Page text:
“Imagine a world where photography is a slow process that is impossible to master without years of study or apprenticeship. A world without iPhones or Instagram, where one company reigned supreme. Such a world existed in 1973, when Steven Sasson, a young engineer, went to work for Eastman Kodak.
Two years later he invented digital photography and made the first digital camera.”
Part of the What’s Light Got to Do With It? Lecture Series:
Wednesday, October 7, 6:00 pm
Margaret Livingstone, Professor of Neurobiology, Harvard Medical School
Sharon Harper, Professor of Visual Art, Department of Visual and Environmental Studies, Harvard University
How does light help and inspire artists to create visual stories about places, moments, or experiences? What happens inside people’s brains when they admire art? Do all people perceive the same thing when they look at a painting or a photograph? Neurobiologist Margaret Livingstone and photographer Sharon Harper will explore the science and art behind seeing, perceiving, and creating images.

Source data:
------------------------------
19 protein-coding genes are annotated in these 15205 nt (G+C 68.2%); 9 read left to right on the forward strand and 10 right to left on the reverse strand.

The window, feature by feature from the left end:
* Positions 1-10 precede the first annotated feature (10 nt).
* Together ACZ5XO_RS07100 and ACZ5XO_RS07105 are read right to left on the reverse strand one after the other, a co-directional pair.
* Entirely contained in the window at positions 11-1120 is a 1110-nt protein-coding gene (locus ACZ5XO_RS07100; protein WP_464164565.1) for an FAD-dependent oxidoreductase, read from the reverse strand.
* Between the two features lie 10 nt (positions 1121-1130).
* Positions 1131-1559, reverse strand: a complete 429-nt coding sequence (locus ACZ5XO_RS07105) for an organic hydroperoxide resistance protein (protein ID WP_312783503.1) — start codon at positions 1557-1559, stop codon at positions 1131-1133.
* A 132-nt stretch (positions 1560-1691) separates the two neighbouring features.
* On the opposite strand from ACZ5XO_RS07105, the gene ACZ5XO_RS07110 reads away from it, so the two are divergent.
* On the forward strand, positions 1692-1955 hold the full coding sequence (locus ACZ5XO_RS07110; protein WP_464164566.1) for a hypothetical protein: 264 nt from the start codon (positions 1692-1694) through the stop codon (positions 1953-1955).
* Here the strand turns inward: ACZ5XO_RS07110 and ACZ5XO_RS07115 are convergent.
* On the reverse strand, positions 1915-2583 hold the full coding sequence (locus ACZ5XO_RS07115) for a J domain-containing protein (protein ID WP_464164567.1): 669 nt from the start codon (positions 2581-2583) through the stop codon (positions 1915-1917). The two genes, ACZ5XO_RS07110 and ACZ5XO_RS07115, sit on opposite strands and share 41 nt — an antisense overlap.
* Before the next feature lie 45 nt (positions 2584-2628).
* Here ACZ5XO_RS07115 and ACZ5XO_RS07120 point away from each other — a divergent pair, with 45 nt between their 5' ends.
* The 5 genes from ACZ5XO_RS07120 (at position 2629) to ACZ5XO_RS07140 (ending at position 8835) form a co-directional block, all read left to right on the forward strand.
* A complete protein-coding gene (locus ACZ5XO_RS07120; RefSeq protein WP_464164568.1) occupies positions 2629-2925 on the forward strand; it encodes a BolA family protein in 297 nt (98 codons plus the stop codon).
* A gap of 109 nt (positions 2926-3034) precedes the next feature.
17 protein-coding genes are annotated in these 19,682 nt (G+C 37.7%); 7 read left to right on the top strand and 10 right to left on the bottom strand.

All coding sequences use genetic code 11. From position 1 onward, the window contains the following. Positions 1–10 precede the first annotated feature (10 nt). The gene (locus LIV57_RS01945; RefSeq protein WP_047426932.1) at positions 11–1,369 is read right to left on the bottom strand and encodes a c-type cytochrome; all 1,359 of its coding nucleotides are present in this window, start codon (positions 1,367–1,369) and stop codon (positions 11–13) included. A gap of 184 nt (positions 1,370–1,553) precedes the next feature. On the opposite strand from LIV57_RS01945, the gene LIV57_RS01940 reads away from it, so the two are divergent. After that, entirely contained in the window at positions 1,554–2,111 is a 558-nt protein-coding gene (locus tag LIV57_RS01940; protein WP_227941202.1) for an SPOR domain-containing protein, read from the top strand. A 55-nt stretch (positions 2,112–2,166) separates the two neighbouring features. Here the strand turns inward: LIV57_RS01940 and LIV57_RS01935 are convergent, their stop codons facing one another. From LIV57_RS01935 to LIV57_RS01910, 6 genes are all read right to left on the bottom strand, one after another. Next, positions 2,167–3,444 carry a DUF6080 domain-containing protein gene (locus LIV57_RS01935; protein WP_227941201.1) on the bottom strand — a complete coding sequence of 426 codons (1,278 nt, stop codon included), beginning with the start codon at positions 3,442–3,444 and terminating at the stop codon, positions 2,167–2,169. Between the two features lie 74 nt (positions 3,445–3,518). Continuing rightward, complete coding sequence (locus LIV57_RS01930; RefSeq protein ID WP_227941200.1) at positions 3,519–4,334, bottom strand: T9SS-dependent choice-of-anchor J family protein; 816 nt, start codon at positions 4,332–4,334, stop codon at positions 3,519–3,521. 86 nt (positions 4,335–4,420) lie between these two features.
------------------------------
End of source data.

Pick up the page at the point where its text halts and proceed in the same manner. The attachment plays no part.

More events here:
A good, recent article highlighting of some fantastic discoveries with multispectral imaging:
Two men duckpin bowling, possibly in Hillvue Bowling Alley, 2424 Wylie Avenue, Hill District. Accession No.: 2001.35.33280
Exhibit at Yale last year using Reflectance Transformation Imaging to reveal “details unattainable by traditional methods and the naked eye,” on blind-stamped German books’ bindings from the 15th – 18th centuries.
Click through the multiple tabs for info about the exhibit, RTI, and research results.